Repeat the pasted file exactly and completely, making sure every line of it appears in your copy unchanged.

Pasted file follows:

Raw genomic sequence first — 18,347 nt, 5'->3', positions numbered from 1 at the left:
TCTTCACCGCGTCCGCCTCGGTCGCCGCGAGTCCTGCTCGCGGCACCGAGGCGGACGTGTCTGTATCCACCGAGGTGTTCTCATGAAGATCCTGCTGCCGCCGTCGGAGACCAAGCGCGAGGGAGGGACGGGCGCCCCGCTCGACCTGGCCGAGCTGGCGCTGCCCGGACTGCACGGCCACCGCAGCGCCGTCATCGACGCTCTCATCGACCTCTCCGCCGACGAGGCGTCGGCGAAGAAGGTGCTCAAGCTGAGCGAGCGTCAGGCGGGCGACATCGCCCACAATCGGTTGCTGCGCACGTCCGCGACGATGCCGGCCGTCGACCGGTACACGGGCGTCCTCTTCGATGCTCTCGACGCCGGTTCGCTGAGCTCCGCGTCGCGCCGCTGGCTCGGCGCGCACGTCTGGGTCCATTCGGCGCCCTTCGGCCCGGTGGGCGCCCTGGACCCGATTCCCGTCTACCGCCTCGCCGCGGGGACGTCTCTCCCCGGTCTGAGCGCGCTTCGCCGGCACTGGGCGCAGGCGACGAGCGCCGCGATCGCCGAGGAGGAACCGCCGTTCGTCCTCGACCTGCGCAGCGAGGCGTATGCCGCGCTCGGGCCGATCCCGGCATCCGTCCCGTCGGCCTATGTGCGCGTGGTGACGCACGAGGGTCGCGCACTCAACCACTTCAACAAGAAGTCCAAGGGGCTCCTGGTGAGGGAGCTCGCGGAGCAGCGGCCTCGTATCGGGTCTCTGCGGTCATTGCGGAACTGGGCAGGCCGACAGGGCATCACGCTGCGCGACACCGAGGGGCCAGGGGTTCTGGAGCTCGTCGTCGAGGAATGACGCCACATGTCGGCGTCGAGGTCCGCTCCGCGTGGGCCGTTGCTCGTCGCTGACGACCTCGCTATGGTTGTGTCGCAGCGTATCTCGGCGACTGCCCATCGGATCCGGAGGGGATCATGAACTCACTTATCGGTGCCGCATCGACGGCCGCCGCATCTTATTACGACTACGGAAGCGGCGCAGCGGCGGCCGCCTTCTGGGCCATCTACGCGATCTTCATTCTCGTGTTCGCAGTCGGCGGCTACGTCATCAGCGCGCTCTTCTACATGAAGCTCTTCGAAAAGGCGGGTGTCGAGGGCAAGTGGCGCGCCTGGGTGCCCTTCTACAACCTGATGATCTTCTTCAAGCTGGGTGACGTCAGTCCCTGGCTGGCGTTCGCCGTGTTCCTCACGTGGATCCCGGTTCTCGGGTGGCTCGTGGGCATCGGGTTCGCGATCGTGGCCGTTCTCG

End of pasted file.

Raw genomic sequence first — 18,347 nt, 5'->3', positions numbered from 1 at the left:
TCTTCACCGCGTCCGCCTCGGTCGCCGCGAGTCCTGCTCGCGGCACCGAGGCGGACGTGTCTGTATCCACCGAGGTGTTCTCATGAAGATCCTGCTGCCGCCGTCGGAGACCAAGCGCGAGGGAGGGACGGGCGCCCCGCTCGACCTGGCCGAGCTGGCGCTGCCCGGACTGCACGGCCACCGCAGCGCCGTCATCGACGCTCTCATCGACCTCTCCGCCGACGAGGCGTCGGCGAAGAAGGTGCTCAAGCTGAGCGAGCGTCAGGCGGGCGACATCGCCCACAATCGGTTGCTGCGCACGTCCGCGACGATGCCGGCCGTCGACCGGTACACGGGCGTCCTCTTCGATGCTCTCGACGCCGGTTCGCTGAGCTCCGCGTCGCGCCGCTGGCTCGGCGCGCACGTCTGGGTCCATTCGGCGCCCTTCGGCCCGGTGGGCGCCCTGGACCCGATTCCCGTCTACCGCCTCGCCGCGGGGACGTCTCTCCCCGGTCTGAGCGCGCTTCGCCGGCACTGGGCGCAGGCGACGAGCGCCGCGATCGCCGAGGAGGAACCGCCGTTCGTCCTCGACCTGCGCAGCGAGGCGTATGCCGCGCTCGGGCCGATCCCGGCATCCGTCCCGTCGGCCTATGTGCGCGTGGTGACGCACGAGGGTCGCGCACTCAACCACTTCAACAAGAAGTCCAAGGGGCTCCTGGTGAGGGAGCTCGCGGAGCAGCGGCCTCGTATCGGGTCTCTGCGGTCATTGCGGAACTGGGCAGGCCGACAGGGCATCACGCTGCGCGACACCGAGGGGCCAGGGGTTCTGGAGCTCGTCGTCGAGGAATGACGCCACATGTCGGCGTCGAGGTCCGCTCCGCGTGGGCCGTTGCTCGTCGCTGACGACCTCGCTATGGTTGTGTCGCAGCGTATCTCGGCGACTGCCCATCGGATCCGGAGGGGATCATGAACTCACTTATCGGTGCCGCATCGACGGCCGCCGCATCTTATTACGACTACGGAAGCGGCGCAGCGGCGGCCGCCTTCTGGGCCATCTACGCGATCTTCATTCTCGTGTTCGCAGTCGGCGGCTACGTCATCAGCGCGCTCTTCTACATGAAGCTCTTCGAAAAGGCGGGTGTCGAGGGCAAGTGGCGCGCCTGGGTGCCCTTCTACAACCTGATGATCTTCTTCAAGCTGGGTGACGTCAGTCCCTGGCTGGCGTTCGCCGTGTTCCTCACGTGGATCCCGGTTCTCGGGTGGCTCGTGGGCATCGGGTTCGCGATCGTGGCCGTTCTCG